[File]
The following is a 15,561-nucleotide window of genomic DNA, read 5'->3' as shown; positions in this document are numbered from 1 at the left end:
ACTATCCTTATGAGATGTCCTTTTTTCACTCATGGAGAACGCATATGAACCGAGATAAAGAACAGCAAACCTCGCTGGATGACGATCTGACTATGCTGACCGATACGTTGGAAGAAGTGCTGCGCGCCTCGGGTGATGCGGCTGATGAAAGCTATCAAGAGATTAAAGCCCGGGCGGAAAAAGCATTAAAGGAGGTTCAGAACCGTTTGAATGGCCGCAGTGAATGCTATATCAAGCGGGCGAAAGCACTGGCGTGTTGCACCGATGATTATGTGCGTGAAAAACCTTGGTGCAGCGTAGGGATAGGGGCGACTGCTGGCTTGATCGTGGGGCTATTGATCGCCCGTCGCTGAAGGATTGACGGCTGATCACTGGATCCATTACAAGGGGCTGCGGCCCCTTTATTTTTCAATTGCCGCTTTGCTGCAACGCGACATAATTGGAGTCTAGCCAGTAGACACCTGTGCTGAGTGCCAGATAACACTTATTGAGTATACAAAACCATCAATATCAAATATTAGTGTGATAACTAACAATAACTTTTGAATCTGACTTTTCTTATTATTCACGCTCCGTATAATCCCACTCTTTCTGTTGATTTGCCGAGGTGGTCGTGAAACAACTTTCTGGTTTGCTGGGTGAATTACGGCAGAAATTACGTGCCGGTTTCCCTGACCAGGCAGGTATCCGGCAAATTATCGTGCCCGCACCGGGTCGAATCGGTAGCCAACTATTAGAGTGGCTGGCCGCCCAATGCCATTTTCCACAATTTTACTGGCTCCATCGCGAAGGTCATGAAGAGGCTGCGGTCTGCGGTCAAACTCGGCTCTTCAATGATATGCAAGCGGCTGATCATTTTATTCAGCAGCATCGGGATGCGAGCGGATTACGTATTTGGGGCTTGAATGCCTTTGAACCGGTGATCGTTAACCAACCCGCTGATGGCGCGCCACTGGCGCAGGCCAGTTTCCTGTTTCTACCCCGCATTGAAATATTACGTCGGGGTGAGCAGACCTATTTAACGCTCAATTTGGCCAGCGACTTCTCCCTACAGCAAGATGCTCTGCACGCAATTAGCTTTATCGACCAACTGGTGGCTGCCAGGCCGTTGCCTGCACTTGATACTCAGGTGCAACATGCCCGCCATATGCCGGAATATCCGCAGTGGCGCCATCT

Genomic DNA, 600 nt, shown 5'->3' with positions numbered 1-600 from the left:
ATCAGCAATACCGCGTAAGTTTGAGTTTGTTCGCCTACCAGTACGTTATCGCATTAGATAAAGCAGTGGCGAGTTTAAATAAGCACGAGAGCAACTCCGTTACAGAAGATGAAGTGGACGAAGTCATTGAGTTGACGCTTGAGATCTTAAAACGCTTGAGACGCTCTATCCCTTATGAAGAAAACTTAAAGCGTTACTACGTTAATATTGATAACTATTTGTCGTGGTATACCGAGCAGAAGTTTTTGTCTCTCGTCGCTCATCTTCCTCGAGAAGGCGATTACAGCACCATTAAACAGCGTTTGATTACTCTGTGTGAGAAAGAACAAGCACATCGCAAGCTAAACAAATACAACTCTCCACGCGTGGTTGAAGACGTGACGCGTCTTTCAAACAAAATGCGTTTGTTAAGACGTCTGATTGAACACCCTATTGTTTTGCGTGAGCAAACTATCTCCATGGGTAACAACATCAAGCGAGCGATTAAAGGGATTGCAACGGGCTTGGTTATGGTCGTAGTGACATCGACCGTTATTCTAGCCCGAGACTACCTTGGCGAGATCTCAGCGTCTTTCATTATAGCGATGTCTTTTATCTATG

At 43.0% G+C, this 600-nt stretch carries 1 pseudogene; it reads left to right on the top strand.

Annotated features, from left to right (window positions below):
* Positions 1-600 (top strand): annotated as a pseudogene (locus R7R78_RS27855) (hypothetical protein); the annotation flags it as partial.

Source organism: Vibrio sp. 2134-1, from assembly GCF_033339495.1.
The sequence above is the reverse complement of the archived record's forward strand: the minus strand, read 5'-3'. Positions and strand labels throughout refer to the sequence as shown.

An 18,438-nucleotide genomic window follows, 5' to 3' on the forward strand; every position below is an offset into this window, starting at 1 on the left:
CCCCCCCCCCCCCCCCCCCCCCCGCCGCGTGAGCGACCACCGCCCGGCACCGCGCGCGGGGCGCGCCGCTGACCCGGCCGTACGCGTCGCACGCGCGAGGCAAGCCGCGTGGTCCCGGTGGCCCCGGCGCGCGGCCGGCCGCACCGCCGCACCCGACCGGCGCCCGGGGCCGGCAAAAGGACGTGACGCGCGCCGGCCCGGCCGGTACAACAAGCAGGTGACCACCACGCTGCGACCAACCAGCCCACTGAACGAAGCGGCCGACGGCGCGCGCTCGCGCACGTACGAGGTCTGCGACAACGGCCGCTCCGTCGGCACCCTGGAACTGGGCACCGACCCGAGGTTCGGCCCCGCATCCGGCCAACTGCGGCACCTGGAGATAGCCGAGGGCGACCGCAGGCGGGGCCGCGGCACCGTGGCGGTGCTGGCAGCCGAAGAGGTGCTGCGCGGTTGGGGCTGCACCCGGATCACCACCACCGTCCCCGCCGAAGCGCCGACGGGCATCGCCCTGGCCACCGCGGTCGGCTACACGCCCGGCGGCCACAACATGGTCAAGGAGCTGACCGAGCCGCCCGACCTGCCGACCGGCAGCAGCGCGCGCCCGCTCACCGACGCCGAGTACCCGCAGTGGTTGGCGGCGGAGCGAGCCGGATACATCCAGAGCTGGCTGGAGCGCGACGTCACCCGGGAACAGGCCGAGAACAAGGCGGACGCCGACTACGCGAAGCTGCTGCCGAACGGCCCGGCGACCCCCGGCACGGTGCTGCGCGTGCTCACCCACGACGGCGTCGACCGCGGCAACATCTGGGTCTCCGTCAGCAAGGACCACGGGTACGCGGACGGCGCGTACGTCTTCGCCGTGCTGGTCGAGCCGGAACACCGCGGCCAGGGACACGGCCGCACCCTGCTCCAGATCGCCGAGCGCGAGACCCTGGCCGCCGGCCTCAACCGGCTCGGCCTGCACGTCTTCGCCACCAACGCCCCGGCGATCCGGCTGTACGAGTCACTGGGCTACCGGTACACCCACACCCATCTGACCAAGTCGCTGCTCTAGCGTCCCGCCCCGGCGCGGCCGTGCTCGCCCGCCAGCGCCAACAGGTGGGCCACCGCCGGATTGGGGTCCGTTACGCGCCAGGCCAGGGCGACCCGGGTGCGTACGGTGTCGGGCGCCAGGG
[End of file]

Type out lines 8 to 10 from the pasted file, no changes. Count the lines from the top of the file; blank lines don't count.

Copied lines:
Source organism: Vibrio sp. 2134-1, from assembly GCF_033339495.1.
The sequence above is the reverse complement of the archived record's forward strand: the minus strand, read 5'-3'. Positions and strand labels throughout refer to the sequence as shown.

An 18,438-nucleotide genomic window follows, 5' to 3' on the forward strand; every position below is an offset into this window, starting at 1 on the left: